“My grandmother started walking five miles a day when she was sixty. She’s ninety-seven now, and we don’t know where the hell she is.”
It may shock you, but my dreams never, not even for a minute, included living in Northern Illinois. Life took us here after a combo pack of fortunate and unfortunate events. It went kind of like this:
Fortunately, my husband and I sold our house, with a large profit, in Minneapolis, Minnesota moments before the 2007 recession. We purchased 11 beautiful acres of land near River Falls, Wisconsin and began living our dream amongst the trees.
Unfortunately, my husband lost his job 1 week after we began our adventure on our new property.
Fortunately, we were completely oblivious to the up and coming depressed economy, and maintained a chipper attitude about our transition into our new life.
Unfortunately, we really had no idea what we were doing.
Fortunately, ignorance is bliss. We had no clue how much could actually go wrong in such a short period of time.
Unfortunately, we had no idea that 20 roosters could become such a problem.
Fortunately, we knew to arm our children with a bat before they went out to play.
Unfortunately, I once asked my kids to look for change in the couch to purchase licorice and cheap butter.
Fortunately, they found it and we enjoyed licorice with our movie and cheap butter for I don’t know what.
Unfortunately, I thought I had scarred my children for life by being temporarily poor.
Fortunately, I know better now. We will tell stories for many years to come about our three wonderful and painful years in the woods, living on less than many people piss away in a day.
Unfortunately, there was winter.
Fortunately, there were the other seasons.
Unfortunately, I got tired of living in a travel trailer and sometimes feeling like a second-class citizen.
Fortunately, I learned that we were not second class citizens or otherwise known as “trailer trash” because it was a temporary dwelling. What a friggin relief.
Unfortunately, I learned that some people are stupid and mean. They discriminate against those who live differently than their own money obsessed asses.
Fortunately, I do not usually swear and call people names. Well, maybe I do swear a bit.
Unfortunately, there are so many entertaining and self-deprecating unfortunates that I can’t write about right now. I might have to write a book.
Fortunately, we spent three years listening to owls hoot and scream, watched cows wander through our front yard, identified a million native flowers, gathered my first egg, sold my first dozen eggs, kicked my first rooster, put winter chains on a car by myself, learned how to use collective family mind ju-ju to get up a steep and slippery driveway, transported our first goats in the back of a VW Jetta, had the courage to experience something very different and interesting and learned more about ourselves and our beliefs than any other time in our lives.
Unfortunately, it was time to move away.
Fortunately, I found a teaching job in North Carolina.
Unfortunately, my children hated the south y’all.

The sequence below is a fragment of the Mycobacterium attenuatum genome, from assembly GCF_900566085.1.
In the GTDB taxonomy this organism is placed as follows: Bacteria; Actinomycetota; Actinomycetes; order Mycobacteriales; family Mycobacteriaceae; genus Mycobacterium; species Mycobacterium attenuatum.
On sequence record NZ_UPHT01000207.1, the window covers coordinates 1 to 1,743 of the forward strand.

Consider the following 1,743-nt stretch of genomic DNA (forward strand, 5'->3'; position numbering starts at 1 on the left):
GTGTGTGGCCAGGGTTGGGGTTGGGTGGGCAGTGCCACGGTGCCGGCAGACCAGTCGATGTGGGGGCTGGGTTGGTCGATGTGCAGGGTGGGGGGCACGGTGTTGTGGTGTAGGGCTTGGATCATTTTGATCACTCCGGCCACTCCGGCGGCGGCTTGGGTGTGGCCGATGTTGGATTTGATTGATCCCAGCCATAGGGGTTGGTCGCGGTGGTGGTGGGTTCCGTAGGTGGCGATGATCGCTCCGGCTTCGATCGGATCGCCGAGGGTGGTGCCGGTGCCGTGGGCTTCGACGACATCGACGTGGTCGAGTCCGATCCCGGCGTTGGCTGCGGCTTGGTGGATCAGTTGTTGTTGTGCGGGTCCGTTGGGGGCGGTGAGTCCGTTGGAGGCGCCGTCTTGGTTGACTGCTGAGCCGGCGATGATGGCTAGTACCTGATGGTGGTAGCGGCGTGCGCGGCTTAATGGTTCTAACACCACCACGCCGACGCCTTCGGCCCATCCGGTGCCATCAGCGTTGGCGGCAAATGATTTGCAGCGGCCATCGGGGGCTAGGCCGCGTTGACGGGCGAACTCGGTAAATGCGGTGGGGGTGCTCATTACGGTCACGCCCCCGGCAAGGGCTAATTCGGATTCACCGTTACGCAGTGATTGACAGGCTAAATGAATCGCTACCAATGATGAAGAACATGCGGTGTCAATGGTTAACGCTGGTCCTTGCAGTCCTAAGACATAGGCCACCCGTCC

Fortunately, a recruiter contacted my husband and connected him with his current job at Melitta in Elgin, Illinois.
Unfortunately, we wanted to get back to River Falls and be near our family and friends.
Fortunately, we are exactly where we are meant to be… right now. We were so fortunate to find a home where family and friends can come to visit with extra beds to sleep in, a pond to fish in, a runway to hit golf balls on, a big kitchen to cook in and chickens and goats to visit. Just a few short hours ago, I was sitting at our kitchen table with my daughters and my brother, father and mother in-law. We ate the zucchini bread that had just come out of the oven, and sipped coffee as I thought about how lucky I was to be right there with them, talking and laughing about this and that.
My grandmother lived away for many years, and our visits to her house in Portland, Oregon are some of my fondest memories. I will not ever forget all of the games played, meals eaten, and conversations had at her kitchen table. I can bring myself back there right now as I write. Looking out her back window as I sat at that table, and seeing and feeling her backyard; the camper ready to be slept or played in, the walnut tree that made such a mess but gave us hours of entertainment, the slugs that I was amazed by but grandma was secretly exterminating, the Oregon flowers, the gates that lead us out on adventures to the drug store, the alley, the smell, the feeling, and grandma, grandma, grandma. I could just eat her up. I love simply picturing her walking her walk, being in her bedroom with her, as she put on her shoes, looking at her things, knowing that she listened to the radio while she laid in bed, wiping counters, being a passenger as she drove her red hot -hot rod, and my favorite memories of the grocery trips, just her and I, where she let me pick out my favorite things, within reason. I liked listening to her in the kitchen while I sat in her comfy old chairs in the living room and watched the old Star Treks with foxy Captain Kirk, and planning when I was going to sneak up to the attic once again to look for treasures. She sure did make me feel special.
I don’t think Grandma J dreamed of moving to Oregon just like I did not dream of moving to Illinois. Yes, we can all probably agree that Oregon is so much cooler than Illinois, but I guess that does not really end up mattering when it is about those moments that fill my whole chest up with love and remind me that this really is what life is about.
And sometimes when I sit at our kitchen table, with those people who I know love me and I love them, I feel like she is right there with us or maybe we are right there with her.